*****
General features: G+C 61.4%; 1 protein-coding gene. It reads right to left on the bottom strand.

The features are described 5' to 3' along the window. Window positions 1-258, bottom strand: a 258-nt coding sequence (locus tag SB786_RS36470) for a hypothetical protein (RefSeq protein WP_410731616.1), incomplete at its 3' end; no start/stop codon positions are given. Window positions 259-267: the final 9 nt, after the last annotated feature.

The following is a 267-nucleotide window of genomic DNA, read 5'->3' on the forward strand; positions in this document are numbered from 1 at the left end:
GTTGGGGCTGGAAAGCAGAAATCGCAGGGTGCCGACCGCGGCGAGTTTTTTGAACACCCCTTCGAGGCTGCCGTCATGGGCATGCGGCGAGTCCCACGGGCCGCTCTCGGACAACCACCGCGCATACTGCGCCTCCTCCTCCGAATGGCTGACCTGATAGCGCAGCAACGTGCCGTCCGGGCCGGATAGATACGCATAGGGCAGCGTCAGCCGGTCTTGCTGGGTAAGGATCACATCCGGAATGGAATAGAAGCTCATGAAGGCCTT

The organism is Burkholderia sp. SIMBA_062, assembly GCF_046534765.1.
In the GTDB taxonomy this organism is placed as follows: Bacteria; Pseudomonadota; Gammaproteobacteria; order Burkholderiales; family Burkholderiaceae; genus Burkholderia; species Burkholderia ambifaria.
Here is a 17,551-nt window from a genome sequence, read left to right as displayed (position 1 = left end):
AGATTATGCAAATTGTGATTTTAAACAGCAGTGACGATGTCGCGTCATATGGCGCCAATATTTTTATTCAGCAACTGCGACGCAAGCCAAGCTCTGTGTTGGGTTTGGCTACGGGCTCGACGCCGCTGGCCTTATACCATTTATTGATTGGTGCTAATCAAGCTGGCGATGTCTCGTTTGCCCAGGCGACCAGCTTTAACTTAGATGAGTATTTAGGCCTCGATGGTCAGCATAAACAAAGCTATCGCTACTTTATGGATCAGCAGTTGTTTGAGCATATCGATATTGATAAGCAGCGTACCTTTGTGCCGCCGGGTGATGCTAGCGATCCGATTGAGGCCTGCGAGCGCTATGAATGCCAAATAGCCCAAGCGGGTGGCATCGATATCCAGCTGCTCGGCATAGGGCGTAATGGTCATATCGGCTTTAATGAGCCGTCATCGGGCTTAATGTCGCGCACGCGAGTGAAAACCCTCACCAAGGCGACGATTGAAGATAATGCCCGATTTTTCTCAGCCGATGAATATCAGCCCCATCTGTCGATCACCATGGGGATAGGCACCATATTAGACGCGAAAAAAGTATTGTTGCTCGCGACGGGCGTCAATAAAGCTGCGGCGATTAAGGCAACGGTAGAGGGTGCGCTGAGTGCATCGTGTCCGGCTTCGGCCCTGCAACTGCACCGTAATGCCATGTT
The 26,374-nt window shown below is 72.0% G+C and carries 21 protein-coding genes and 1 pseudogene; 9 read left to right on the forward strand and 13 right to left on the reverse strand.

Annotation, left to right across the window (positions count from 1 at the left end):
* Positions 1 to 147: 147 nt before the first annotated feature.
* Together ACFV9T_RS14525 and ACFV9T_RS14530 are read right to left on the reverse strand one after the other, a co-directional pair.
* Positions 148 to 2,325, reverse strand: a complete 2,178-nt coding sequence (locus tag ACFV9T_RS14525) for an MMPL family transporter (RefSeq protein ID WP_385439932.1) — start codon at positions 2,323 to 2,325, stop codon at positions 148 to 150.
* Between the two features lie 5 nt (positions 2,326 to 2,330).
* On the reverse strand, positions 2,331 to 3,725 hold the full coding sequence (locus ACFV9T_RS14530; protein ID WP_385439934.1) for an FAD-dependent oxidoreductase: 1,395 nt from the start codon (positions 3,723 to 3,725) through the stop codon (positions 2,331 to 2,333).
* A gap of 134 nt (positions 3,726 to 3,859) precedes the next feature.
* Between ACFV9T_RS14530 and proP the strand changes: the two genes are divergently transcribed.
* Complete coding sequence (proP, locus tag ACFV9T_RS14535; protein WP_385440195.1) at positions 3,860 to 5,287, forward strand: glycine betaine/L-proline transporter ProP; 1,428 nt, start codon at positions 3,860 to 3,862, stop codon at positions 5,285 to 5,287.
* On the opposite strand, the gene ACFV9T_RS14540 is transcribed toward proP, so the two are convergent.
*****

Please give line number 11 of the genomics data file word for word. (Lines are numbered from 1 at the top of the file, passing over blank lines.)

* Positions 1 to 147: 147 nt before the first annotated feature.